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Friday, March 10th 2006, 8:05am

Did I explain it quite well there then Sun??

LB also has low self esteem, and always has 'tummy ache' on PE day at school, he is however brilliant at Karate, and excelled past the other children who started at the same time as him by 2 belts!!! :D He is also a child genius too!

xxx








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Saturday, March 11th 2006, 1:14am

sam - yup! :)

I also used to feign sickness or diarrhoea on PE days, but similarly was good at repetitive action things which is why swimming was good - they didnt have karate in my time!

the low self-esteem thing still continues, but that I think is more due to the lateness of diagnosis than as an actual symptom.

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Saturday, March 11th 2006, 7:45am

I reccomend you speak with your GP before doing or assuming anything.
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Missy

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Saturday, March 11th 2006, 12:23pm

Yes, providing your GP is nothing like ours - they didn't diagnose my LB until he was 7, and like Sun says hers was missed until adulthood. I think if a teacher has noticed it then the possibility is that DS is affected.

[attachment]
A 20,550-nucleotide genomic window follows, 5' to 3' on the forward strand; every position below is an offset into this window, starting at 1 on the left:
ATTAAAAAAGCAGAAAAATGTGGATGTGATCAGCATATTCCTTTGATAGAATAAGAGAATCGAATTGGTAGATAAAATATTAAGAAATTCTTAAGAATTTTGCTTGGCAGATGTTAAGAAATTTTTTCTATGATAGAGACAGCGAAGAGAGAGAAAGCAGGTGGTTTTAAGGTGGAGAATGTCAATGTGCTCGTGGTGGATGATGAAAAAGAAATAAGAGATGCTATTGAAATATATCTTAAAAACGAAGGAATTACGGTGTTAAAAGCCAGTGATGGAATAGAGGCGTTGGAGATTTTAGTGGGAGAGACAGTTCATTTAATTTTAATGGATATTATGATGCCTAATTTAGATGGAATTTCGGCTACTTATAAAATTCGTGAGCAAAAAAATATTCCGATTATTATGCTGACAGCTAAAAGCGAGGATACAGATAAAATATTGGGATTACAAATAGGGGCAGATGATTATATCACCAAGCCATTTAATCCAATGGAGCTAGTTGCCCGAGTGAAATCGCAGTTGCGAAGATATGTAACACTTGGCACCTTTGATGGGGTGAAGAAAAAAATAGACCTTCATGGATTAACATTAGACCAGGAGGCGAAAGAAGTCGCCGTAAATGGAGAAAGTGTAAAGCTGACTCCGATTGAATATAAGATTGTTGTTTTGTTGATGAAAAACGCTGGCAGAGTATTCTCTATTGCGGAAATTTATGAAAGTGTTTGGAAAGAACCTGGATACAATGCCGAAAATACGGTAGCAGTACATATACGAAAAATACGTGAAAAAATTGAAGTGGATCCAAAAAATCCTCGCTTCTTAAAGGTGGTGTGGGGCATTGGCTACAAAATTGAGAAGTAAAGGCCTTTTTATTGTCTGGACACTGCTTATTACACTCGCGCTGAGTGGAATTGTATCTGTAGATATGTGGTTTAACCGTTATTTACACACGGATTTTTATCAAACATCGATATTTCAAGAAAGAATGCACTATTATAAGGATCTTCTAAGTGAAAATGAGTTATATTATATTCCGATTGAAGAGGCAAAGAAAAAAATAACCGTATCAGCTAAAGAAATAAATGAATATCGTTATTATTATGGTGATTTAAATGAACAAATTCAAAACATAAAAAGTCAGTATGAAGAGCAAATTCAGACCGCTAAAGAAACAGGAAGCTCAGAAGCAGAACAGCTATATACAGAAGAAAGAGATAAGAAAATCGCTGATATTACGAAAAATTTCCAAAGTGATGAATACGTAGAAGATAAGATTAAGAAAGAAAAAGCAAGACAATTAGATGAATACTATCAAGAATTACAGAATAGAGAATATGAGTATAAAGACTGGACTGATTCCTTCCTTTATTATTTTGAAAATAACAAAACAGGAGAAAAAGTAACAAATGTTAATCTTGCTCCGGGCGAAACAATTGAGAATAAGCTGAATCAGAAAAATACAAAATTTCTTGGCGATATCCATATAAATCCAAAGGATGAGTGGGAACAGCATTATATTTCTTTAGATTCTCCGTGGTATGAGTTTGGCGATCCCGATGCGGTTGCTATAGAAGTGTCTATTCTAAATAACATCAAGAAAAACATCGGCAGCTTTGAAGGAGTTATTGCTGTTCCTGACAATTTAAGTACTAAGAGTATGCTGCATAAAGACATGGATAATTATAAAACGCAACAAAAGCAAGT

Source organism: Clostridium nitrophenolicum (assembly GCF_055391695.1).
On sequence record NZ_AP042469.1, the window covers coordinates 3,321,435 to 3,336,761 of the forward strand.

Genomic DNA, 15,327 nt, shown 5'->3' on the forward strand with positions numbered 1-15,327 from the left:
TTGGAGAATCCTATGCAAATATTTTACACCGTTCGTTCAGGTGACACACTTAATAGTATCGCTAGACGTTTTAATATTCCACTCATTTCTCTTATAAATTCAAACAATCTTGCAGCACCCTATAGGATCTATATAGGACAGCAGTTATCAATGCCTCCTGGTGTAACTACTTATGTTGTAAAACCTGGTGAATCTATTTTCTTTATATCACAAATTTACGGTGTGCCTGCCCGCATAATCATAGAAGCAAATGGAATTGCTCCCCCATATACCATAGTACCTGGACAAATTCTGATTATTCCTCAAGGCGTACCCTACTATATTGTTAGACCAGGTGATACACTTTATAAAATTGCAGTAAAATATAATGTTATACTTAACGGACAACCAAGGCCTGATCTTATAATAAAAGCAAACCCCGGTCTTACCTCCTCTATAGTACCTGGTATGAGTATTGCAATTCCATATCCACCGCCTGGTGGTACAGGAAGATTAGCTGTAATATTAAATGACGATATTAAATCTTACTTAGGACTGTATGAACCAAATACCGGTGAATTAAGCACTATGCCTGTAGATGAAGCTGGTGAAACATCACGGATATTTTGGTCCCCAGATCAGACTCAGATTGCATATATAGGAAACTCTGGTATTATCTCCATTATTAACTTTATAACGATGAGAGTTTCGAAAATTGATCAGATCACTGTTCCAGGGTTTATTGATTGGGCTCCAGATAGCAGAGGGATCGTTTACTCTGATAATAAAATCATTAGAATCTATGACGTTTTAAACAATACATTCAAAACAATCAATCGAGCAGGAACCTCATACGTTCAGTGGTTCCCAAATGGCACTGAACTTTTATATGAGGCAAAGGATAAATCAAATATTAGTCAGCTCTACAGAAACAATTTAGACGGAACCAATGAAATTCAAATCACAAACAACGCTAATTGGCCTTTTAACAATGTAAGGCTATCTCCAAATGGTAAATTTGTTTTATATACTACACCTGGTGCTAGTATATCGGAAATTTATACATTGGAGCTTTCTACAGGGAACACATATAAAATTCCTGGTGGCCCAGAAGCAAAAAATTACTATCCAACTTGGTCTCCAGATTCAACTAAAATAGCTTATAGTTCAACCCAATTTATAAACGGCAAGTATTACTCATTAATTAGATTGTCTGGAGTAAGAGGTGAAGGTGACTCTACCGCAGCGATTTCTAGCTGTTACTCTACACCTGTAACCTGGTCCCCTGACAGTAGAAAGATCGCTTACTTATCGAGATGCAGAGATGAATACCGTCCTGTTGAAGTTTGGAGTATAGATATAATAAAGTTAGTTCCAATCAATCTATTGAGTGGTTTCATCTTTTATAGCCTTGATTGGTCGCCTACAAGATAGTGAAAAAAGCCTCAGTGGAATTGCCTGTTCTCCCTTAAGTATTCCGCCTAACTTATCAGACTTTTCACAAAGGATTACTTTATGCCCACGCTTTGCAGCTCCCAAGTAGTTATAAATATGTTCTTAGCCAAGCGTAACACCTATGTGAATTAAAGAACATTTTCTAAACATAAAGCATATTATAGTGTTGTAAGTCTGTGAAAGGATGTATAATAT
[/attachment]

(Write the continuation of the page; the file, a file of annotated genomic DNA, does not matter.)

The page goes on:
My LB was simply labelled as a 'clumsy child' or an attention seeker, as he was having terrible tantrums, what we now interpret as frustration on his part at not being able to express himself properly.

Our GP also thought my mum was over-reacting at what they thought was the terrible 2's. He would hold his breath, once until his lips turned blue or bang his head on the floor, walls and doors. But these tantrums were completely out of the blue and seemed to have no trigger. Eventually, he threw a tantrum at the doctors and she was so shocked she referred him to a behavioural therapist, who at first thought he had ADHD, but after counselling and co-ordination and literacy tests he was correctly diagnosed. It wasn't a case of just handing him a tablet though. He was given simple co-ordination exercises as Sun mentioned, and has improved with age.

I would say trust your instinct like my mum did, if you think there is something in what DS's teacher says then take him to be seen, don't be fobbed off with 'difficult child' theories

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Missy

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Saturday, March 11th 2006, 12:26pm

Sun, how old were you when it was recognised?

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Saturday, March 11th 2006, 12:33pm

25, and only by accident as I bumped into a wall going in to the GP's and then couldnt get my words out properly, and it was a stand-in GP for my GP who was on hols and the stand-in happened to specialise in this sort of thing. no treatment can be done at this stage, just recognition, and it wasnt ever a severe case (ie dyspraxia+dyslexia+ADD which is quite common).

Rufus

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  • "Rufus" started this thread

Posts: 1,259

Reg: Oct 3rd 2005

Location: N Ireland

Children: One son, aged 8, daughter 1

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Sunday, March 12th 2006, 7:23pm

Thanks everyone. Appreciate your help. Hoping to have another chat with teacher once he is 5 to see if there is any improvement. Then i think I'll see gp after that. Have come to the conclusion that I'm prob dyspraxic too!

Thanks again Lesa x
Keep smiling :happy: